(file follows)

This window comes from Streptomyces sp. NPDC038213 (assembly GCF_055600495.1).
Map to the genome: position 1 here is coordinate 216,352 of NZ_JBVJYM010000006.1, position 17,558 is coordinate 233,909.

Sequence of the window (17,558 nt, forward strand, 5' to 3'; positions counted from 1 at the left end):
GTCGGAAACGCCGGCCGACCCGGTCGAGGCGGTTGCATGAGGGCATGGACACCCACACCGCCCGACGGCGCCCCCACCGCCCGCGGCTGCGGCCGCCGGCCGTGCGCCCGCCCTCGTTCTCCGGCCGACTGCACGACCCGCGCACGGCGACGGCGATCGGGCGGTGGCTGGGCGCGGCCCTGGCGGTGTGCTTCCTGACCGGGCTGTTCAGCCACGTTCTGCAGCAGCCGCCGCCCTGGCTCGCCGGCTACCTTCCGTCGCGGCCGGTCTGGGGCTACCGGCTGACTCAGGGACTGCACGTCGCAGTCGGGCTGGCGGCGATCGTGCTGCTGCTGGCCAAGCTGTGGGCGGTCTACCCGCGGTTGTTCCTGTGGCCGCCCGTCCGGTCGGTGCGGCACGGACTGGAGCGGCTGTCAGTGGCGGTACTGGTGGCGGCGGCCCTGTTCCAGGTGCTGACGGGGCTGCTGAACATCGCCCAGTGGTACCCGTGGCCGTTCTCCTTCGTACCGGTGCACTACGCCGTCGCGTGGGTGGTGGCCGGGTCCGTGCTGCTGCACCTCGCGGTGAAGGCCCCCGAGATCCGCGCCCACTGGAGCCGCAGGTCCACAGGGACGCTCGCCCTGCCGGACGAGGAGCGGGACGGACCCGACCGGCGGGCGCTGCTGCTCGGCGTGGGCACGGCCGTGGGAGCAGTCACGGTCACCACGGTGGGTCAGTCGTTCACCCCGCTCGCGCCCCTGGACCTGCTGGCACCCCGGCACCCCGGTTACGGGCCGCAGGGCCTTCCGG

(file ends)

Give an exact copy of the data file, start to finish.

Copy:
This window comes from Streptomyces sp. NPDC038213 (assembly GCF_055600495.1).
Map to the genome: position 1 here is coordinate 216,352 of NZ_JBVJYM010000006.1, position 17,558 is coordinate 233,909.

Sequence of the window (17,558 nt, forward strand, 5' to 3'; positions counted from 1 at the left end):
GTCGGAAACGCCGGCCGACCCGGTCGAGGCGGTTGCATGAGGGCATGGACACCCACACCGCCCGACGGCGCCCCCACCGCCCGCGGCTGCGGCCGCCGGCCGTGCGCCCGCCCTCGTTCTCCGGCCGACTGCACGACCCGCGCACGGCGACGGCGATCGGGCGGTGGCTGGGCGCGGCCCTGGCGGTGTGCTTCCTGACCGGGCTGTTCAGCCACGTTCTGCAGCAGCCGCCGCCCTGGCTCGCCGGCTACCTTCCGTCGCGGCCGGTCTGGGGCTACCGGCTGACTCAGGGACTGCACGTCGCAGTCGGGCTGGCGGCGATCGTGCTGCTGCTGGCCAAGCTGTGGGCGGTCTACCCGCGGTTGTTCCTGTGGCCGCCCGTCCGGTCGGTGCGGCACGGACTGGAGCGGCTGTCAGTGGCGGTACTGGTGGCGGCGGCCCTGTTCCAGGTGCTGACGGGGCTGCTGAACATCGCCCAGTGGTACCCGTGGCCGTTCTCCTTCGTACCGGTGCACTACGCCGTCGCGTGGGTGGTGGCCGGGTCCGTGCTGCTGCACCTCGCGGTGAAGGCCCCCGAGATCCGCGCCCACTGGAGCCGCAGGTCCACAGGGACGCTCGCCCTGCCGGACGAGGAGCGGGACGGACCCGACCGGCGGGCGCTGCTGCTCGGCGTGGGCACGGCCGTGGGAGCAGTCACGGTCACCACGGTGGGTCAGTCGTTCACCCCGCTCGCGCCCCTGGACCTGCTGGCACCCCGGCACCCCGGTTACGGGCCGCAGGGCCTTCCGG